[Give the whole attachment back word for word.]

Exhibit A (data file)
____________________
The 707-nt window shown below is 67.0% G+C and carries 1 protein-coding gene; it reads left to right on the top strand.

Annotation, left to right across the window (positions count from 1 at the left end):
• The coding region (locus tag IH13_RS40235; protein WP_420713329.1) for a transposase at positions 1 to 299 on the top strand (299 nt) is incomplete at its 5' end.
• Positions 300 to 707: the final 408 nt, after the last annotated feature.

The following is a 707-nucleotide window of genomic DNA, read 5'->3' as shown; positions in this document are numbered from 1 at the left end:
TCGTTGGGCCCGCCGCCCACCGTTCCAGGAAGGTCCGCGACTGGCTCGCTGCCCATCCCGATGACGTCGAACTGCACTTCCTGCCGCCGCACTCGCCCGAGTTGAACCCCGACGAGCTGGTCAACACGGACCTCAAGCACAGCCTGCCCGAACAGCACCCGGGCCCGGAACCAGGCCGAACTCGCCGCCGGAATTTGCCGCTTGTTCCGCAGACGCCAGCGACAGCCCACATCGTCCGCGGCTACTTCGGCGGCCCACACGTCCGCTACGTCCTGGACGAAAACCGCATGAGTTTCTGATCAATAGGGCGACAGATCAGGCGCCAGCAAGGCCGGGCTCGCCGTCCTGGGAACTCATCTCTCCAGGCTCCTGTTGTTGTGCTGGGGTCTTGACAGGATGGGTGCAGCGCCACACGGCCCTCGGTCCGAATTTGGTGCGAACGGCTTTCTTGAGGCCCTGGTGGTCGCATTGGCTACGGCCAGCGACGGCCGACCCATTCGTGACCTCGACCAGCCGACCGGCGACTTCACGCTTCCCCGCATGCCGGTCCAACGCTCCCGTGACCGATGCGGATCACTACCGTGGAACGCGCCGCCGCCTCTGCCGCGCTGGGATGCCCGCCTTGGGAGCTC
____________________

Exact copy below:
The 707-nt window shown below is 67.0% G+C and carries 1 protein-coding gene; it reads left to right on the top strand.

Annotation, left to right across the window (positions count from 1 at the left end):
• The coding region (locus tag IH13_RS40235; protein WP_420713329.1) for a transposase at positions 1 to 299 on the top strand (299 nt) is incomplete at its 5' end.
• Positions 300 to 707: the final 408 nt, after the last annotated feature.

The following is a 707-nucleotide window of genomic DNA, read 5'->3' as shown; positions in this document are numbered from 1 at the left end:
TCGTTGGGCCCGCCGCCCACCGTTCCAGGAAGGTCCGCGACTGGCTCGCTGCCCATCCCGATGACGTCGAACTGCACTTCCTGCCGCCGCACTCGCCCGAGTTGAACCCCGACGAGCTGGTCAACACGGACCTCAAGCACAGCCTGCCCGAACAGCACCCGGGCCCGGAACCAGGCCGAACTCGCCGCCGGAATTTGCCGCTTGTTCCGCAGACGCCAGCGACAGCCCACATCGTCCGCGGCTACTTCGGCGGCCCACACGTCCGCTACGTCCTGGACGAAAACCGCATGAGTTTCTGATCAATAGGGCGACAGATCAGGCGCCAGCAAGGCCGGGCTCGCCGTCCTGGGAACTCATCTCTCCAGGCTCCTGTTGTTGTGCTGGGGTCTTGACAGGATGGGTGCAGCGCCACACGGCCCTCGGTCCGAATTTGGTGCGAACGGCTTTCTTGAGGCCCTGGTGGTCGCATTGGCTACGGCCAGCGACGGCCGACCCATTCGTGACCTCGACCAGCCGACCGGCGACTTCACGCTTCCCCGCATGCCGGTCCAACGCTCCCGTGACCGATGCGGATCACTACCGTGGAACGCGCCGCCGCCTCTGCCGCGCTGGGATGCCCGCCTTGGGAGCTC